A week in
Parents will be able to see their children’s test results and a wide range of other information about their progress in school, education secretary Angela Constance has said. She spoke at the launch of a document by National Parent Forum of Scotland, which will provide information on the National Improvement Framework. The framework includes controversial plans for national assessments in primary school. Ms Constance said that parents would have access to more information about their children’s education than ever before.
Twelve primary school buildings across Scotland will be replaced thanks to millions of pounds in government funding. The £230 million fund, which will pay for rebuilds of a total of 19 schools, is the final stage of the £1.8 billion Schools for the Future programme. EIS general secretary Larry Flanagan said: “Following many years of underinvestment in Scotland’s school estate, we have seen a substantial and successful programme of school building and refurbishment in recent years.” But the Scottish Greens’ education spokeswoman, Isla O’Reilly, said that investment inside schools was urgent, given rising class sizes and teachers “at breaking point with chronic workloads”.
Only around 5 per cent of Scotland’s schools were inspected last year, leading to calls from the Scottish Conservatives for more regular inspections. Some 137 of the country’s 2,543 schools were inspected in 2014-15, the response to a parliamentary question from the party shows. That compares with a high point of 491 in 2004-05. “Parents are not getting the data and information they need,” said Scottish Conservatives leader Ruth Davidson.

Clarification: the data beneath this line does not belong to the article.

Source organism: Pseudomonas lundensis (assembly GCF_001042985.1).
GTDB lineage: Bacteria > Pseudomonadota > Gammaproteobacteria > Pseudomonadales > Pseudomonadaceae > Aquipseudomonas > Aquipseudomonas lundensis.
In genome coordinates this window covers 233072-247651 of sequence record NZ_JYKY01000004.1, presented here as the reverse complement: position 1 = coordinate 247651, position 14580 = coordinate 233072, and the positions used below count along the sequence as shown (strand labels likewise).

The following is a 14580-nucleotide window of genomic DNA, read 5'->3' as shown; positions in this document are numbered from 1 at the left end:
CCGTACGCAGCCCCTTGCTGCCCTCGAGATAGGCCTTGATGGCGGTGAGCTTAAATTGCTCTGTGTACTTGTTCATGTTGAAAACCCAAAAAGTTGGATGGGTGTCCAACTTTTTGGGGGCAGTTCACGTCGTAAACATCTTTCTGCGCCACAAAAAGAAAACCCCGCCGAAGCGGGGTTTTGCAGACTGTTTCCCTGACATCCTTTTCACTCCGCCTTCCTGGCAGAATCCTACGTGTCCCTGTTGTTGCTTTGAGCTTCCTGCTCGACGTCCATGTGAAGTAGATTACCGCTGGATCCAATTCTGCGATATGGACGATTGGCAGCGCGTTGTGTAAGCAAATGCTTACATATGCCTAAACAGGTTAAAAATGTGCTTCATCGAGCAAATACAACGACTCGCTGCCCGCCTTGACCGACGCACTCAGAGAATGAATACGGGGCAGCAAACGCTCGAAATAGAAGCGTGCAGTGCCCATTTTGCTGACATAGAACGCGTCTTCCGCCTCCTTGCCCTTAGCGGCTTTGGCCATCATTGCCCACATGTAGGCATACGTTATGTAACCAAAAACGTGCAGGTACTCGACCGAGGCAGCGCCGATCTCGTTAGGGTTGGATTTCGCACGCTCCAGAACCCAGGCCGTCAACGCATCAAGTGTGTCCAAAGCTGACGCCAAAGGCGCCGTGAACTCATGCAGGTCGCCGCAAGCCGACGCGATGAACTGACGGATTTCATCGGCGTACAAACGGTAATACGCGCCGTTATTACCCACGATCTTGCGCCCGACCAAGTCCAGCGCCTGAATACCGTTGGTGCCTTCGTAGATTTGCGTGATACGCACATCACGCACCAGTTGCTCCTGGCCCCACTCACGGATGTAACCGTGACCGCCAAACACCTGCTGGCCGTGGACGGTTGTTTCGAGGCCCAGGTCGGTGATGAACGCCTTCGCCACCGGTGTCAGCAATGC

The quality of early learning and childcare in Inverclyde has been highlighted in a report to the council. More than half of the 19 settings earned either “very good” or “excellent” Care Inspectorate ratings for care and support, environment, staffing and management and leadership. Education vice-convener Martin Brennan said that almost all establishments were “well above national performance”, following “significant” local investment in the early years.
Old bagpipes are being collected in an “amnesty” that will allow children from deprived areas to learn the instrument. The Scottish Schools Pipes and Drums Trust wants to show that “piping can change lives for the better”. It is giving free tuition to more than 1,000 pupils in schools across Scotland – many in the poorest areas – but it needs more bagpipes. Chief executive Alexandra Duncan said: “It is a shame that the vast majority of our young people are not offered the chance to learn our national instruments in schools.” More details are at sspdt.org.uk